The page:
“Fishing is like dating, it’s all catch and release until you find a keeper.”
I have been in two different “Catch and Release” relationships. One destroys and the other is a refreshing outlook on life. The one that destroys is a method of chasing, catching, and releasing because of commitment issues or insecurities. Sometimes it is easy to run away and not face underlying issues as to why one person isn’t enough as a life partner. On the other hand, you may really enjoy the chase and once the prize is won, you quickly become bored. You will eventually grow tired, and old.
I have chased before, but more often than not, I have been the one who gets released. I have always been one to lose myself in relationships. I would give up my identity because I wanted to be the trophy that is embalmed and hung on the wall. Sickening, I know; the thought of being someone’s trophy. Trading my hobbies, my values, my morals, my friends, just to stay hooked on the line. Looking back, it is disheartening to know how much of myself I gave to others who didn’t see me as the greatest catch, or even worthy of 2nd place. I don’t write this seeking pity, I write this because I deserved better, and if you are reading this thinking “that’s me”, you also deserve better.
Once I realized that fishing is an analogy best left to a body of water, and not a definition for dating, I found myself. I didn’t need to be caught, hooked, or hung. The saying is true, there are many fish in the sea, but there is only one me, and only one you. In finding myself, I found security in knowing that I am good enough and that I didn’t want to be a part of anyone’s game of catch and release.
Que the next phase in my life when I learned the true definition of catch and release. My first date with Trey was a fishing tournament. Looking back, the irony makes me giggle. He is intensely serious about his sport, and to call it a hobby would not shed the correct amount of light on his expertise, his love, and his passion for being an angler. He was willing to show me the biggest part of his life on our initial meeting and honestly, it made me nervous; to this day, I still get butterflies fishing with him. He was and continues to be patient in teaching me and showing me the correct way to cast, reel, and sink.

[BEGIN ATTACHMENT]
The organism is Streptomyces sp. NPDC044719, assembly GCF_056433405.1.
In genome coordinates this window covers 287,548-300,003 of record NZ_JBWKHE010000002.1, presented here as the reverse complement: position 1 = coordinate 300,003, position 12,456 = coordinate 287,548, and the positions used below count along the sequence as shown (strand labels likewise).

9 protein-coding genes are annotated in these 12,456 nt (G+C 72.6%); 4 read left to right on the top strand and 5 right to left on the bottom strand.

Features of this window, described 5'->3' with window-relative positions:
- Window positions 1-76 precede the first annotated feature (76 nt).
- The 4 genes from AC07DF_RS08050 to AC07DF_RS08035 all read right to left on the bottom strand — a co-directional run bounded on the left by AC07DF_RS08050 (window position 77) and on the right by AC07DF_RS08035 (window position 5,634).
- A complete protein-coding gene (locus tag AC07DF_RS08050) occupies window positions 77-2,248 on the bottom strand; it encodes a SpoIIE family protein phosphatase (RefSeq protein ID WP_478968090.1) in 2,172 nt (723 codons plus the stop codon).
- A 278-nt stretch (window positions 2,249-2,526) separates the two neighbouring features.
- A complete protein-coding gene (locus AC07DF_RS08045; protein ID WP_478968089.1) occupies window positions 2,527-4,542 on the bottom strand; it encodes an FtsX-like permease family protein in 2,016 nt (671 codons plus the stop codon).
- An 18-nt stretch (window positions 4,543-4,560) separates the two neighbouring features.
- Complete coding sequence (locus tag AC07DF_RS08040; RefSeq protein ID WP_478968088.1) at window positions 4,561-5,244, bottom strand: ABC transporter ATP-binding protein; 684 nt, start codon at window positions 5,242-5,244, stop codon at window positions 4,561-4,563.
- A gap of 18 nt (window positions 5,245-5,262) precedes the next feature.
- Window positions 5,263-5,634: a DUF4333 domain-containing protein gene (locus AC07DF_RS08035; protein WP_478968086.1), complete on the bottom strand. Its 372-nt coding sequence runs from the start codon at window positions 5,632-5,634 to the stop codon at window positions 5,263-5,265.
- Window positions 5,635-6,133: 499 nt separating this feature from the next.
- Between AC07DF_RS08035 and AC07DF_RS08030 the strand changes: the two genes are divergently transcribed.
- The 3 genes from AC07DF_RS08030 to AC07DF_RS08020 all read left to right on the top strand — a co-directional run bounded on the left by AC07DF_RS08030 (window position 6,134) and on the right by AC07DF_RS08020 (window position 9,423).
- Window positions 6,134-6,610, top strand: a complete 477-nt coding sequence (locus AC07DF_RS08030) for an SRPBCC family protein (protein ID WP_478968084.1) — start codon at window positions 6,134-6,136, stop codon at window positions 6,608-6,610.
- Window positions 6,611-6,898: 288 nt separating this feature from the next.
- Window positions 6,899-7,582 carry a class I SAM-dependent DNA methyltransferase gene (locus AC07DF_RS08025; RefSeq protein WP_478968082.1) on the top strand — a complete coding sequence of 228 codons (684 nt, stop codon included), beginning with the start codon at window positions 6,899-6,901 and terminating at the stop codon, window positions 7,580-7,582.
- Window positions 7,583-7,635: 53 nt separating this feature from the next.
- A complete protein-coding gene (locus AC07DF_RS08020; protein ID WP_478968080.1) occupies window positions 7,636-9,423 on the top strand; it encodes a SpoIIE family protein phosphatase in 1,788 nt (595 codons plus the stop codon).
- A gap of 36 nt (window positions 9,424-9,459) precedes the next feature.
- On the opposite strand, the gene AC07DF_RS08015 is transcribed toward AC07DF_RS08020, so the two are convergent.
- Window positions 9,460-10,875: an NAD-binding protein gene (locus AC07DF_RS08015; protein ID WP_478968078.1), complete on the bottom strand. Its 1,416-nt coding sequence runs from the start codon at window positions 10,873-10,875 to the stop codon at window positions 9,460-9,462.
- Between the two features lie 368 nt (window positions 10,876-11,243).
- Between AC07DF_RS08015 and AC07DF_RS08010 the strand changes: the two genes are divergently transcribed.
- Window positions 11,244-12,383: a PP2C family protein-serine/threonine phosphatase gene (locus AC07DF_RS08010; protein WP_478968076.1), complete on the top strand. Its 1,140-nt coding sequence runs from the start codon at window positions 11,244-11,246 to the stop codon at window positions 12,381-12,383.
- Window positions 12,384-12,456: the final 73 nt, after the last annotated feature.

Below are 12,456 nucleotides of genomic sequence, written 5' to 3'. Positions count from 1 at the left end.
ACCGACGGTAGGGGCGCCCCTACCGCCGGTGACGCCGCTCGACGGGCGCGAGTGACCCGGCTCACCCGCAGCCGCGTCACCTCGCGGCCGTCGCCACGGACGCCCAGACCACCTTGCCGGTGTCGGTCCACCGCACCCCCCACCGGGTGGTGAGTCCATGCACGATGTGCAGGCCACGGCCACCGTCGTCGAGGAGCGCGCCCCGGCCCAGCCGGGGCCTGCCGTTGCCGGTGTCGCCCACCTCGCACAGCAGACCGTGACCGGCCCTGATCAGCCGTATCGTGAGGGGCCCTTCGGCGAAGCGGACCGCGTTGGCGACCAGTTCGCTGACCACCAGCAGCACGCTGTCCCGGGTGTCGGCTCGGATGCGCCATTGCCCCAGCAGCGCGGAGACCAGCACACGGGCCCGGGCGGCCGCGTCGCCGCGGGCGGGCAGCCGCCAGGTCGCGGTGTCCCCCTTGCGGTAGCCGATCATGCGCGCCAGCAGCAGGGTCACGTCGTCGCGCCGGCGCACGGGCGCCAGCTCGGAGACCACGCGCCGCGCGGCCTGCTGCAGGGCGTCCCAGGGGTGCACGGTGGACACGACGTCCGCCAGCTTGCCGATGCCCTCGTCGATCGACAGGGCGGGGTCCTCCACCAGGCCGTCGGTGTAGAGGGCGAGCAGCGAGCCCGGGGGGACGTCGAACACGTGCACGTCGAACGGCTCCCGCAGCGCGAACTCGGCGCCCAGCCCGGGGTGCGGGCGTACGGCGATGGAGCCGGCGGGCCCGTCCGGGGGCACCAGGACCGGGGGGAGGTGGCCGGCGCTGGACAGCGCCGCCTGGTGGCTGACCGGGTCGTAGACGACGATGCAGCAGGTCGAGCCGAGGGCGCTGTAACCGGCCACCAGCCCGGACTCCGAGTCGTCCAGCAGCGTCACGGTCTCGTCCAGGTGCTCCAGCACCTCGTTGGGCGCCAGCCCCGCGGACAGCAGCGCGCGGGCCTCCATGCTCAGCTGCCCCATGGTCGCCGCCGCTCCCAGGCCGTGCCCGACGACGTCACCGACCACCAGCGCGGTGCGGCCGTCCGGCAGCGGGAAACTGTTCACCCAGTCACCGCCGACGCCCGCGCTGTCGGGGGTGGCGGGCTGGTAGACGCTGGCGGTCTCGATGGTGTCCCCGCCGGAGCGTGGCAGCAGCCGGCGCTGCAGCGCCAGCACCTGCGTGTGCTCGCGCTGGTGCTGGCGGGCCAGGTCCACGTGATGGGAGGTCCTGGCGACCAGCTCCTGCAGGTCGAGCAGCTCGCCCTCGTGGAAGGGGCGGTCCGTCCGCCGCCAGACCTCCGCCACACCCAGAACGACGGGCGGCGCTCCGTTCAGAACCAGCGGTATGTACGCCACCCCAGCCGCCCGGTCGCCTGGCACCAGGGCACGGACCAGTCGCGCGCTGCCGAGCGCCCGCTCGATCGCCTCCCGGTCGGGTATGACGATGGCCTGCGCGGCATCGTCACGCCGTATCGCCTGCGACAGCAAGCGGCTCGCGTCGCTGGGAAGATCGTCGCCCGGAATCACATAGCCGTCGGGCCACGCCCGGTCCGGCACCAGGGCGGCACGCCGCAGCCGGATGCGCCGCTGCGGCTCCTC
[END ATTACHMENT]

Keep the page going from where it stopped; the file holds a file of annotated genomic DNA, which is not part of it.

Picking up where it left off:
He stood out for me because he was present and genuine in every moment and interested in what I also brought to the table in conversation, even though we were indulging in something that is all him. We even missed weigh-in; we didn’t catch a single fish, not even a broken limb and it didn’t matter that night. Since then, we have been on many fishing trips together (no tournaments, I wonder why), and during those experiences, to catch and release, quite literally means to release the fish back home, back to life. I even got to watch Trey release the air from a fish that would have otherwise floated to the surface and died. Fishing has turned that negative definition into a positive one. More than that, he taught me a valuable lesson that he probably doesn’t even realize. Fishing will never be my sport, only something I get to enjoy with him, but I’ve been able to release fear, enjoy the moment, learn patience, and I’ve now seen some of the most beautiful sunsets. We are now a family of fishers:
Relationships aren’t about giving away your identity; releasing yourself of your morals, values, hobbies, friends, YOU but to find joy in your partners interests in the same way that they should find joy in yours. I’m hooked, and the only thing that we release is honesty, love, and genuine interest in what we can add to each other’s life. Don’t be a fish in the sea, don’t be a trophy, and don’t be someone who gets released time after time; you deserve better.